WATSONVILLE—A typical day of practice for Pajaro Valley High senior Karla Leyva is highly unlike most of the other soccer players in the area.
Instead of meeting up after school with her teammates, the Grizzlies girls’ soccer team is already on the pitch before the sun begins to creep over the hills of Watsonville.
“It’s hard because we get there and it’s super cold in the morning. Sometimes we’ve been rained on,” she said. “But it makes a difference, you can kind of see everyone’s commitment based on the morning’s practices.”
Pajaro Valley High’s stadium—as beautiful as it turned out—is not equipped with lights, which makes it difficult for players to train after school.
Grizzlies coach Kristian Flores talked with Leyva and the other team captains, who decided to give mornings a try. Now, they have a group of up to 25 girls showing up at 6:30am whether it’s cold or raining.
“I don’t think there would be very many programs out there to convince a group of 25 teenage girls to wake up at 6 o’clock in the morning to go after something that they want,” Flores said.
Flores said Leyva has been the type of player who can leave an impression for the next generation of players coming through the program.
Leyva—who carries a 4.0 grade point average—has set the standard as far as work ethic, commitment and the skills to be able to produce plays on the pitch and in the classroom.
“They really look up to her, kind of see her as a role model, what it means to be a Grizzly and also what it means to be a student-athlete,” Flores said.
Leyva will lead a balanced mix of returning upperclassmen and underclassmen, as well as players who didn’t play last season.
“It’s about integrating those new players and finding what my best starting 11 is,” Flores said.
Valeria Acosta, a sophomore, is an up and coming Grizzly that offers a little bit of everything on the pitch. She can create a play on her own and cap it off with a goal, or take away a couple of defenders to create space for her teammates to hit them with an open pass.
Flores also brought up four freshmen to the varsity team to not only get playing time, but it added competition within the team. It also offers depth on the roster and time for the underclassmen to prepare at a higher level.
A trio of first-year players in freshmen Scarlett Gomez, Daisy Garcia and Jocelyn Juarez are already making an impact.
They also had Kylie Montañez, a senior, and sophomore Leilani Vazquez who decided to return after both players took a break last year.
Flores gives credit to the veterans for helping recruit more bodies to the team.
“We feel like they brought them back into the soccer program,” he said. “That just tells me that we’re doing all the right things and we’re creating an environment where the girls can thrive.”
Most of the girls on the roster including Leyva have been there since their freshman year. The upperclassmen recruited a new wave of youngsters ready to set up.
“People used to think that our soccer program was bad and that Watsonville High was better,” she said.
The program expanded after the Covid-19 pandemic, yet it hasn’t been easy for the Grizzlies. Especially after a new coach was brought onboard and people were still feeling strained.
Leyva mentioned players would show up just to be present and it didn’t quite feel like a team. The players didn’t fully buy in until Flores and his staff showed how committed they were to improving the program.
Part of that was figuring out the best solution to get in more than an hour of practice.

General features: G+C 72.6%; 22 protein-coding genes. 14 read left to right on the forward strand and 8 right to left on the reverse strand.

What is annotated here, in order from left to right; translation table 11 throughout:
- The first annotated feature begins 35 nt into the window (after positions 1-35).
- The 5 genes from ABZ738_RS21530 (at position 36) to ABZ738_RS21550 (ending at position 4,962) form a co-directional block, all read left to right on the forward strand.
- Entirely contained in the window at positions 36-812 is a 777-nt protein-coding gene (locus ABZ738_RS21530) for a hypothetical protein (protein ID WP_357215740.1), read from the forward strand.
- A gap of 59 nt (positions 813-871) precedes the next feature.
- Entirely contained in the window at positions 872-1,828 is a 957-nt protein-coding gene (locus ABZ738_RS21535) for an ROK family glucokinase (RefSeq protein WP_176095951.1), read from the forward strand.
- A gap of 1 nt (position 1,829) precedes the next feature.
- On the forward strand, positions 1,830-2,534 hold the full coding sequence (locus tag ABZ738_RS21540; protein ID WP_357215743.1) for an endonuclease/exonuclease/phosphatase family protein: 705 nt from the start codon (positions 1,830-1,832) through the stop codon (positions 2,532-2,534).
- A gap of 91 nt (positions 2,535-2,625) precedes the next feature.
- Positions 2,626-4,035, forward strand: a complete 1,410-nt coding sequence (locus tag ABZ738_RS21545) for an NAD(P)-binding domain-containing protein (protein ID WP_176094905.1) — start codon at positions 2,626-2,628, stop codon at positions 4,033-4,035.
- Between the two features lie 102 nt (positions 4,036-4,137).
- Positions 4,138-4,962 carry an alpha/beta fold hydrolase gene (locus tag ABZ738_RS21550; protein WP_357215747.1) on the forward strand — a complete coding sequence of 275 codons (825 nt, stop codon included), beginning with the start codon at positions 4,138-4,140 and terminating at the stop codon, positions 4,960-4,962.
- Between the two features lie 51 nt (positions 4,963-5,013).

Flores’ coaching staff became more engaged with social media because they felt it was something the girls enjoy. He said this current generation likes to see themselves in the social media space, using it to let them shine and take ownership of what their team is.
“We want to be seen as one of the top programs in the area,” he said. “If not by the results, but also by the experience that girls are going to get by joining the PV soccer team.”
Pajaro Valley—which lost just one senior due to graduation—last season finished 7-6-3 overall.
They went 5-3-2 in the Pacific Coast Athletic League Cypress Division, finishing third behind Monterey and league-champion Soledad, which both qualified for the Central Coast Section postseason.
Flores feels they were a game or perhaps a goal away from capturing the league title over the Aztecs, who beat the Grizzlies, 4-3, at the Watsonville Wildcatz Tournament on Dec. 3.
Pajaro Valley also lost to Harbor and San Lorenzo Valley, which only encouraged Leyva and her teammates to work harder in the morning practices.
“We’re going to try our best to be able to get some results out of there,” Flores said. “And also just being able to win some games on the road.”
It’s been a challenge for Pajaro Valley to win away from the Grizzlies Den, where they’ve won 10 straight.
Things will only get more difficult after the Grizzlies along with Soledad were bumped up from the Cypress to the Mission Division, which is the second highest tier of the four divisions within the PCAL.
Leyva knows it’s going to be hard but it will also make them play better.
Pajaro Valley (5-3-1) has one league title under its belt after it won the PCAL Santa Lucia crown in 2019-20. It was also the last time they qualified for the CCS playoffs, losing to Salinas in the Division IV quarterfinals.
They’ll have to challenge Soledad (6-1-0) and standout junior striker Sophia Martel—who has 13 goals this season—once again for a shot at a league crown.
“They’re a really good team and they’re really nice to play against,” Leyva said.
Others in the mix include Carmel (1-2-1), North Monterey County (2-3-1), Pacific Collegiate (2-3-0) and Rancho San Juan (4-3-1) and cross-town rival Monte Vista Christian (1-4-2).
“It’s going to be a nice jump up, but for sure we’re going to be competitive,” Flores said.
The Grizzlies begin league action at home against Monte Vista Christian on Jan. 6 at 3pm.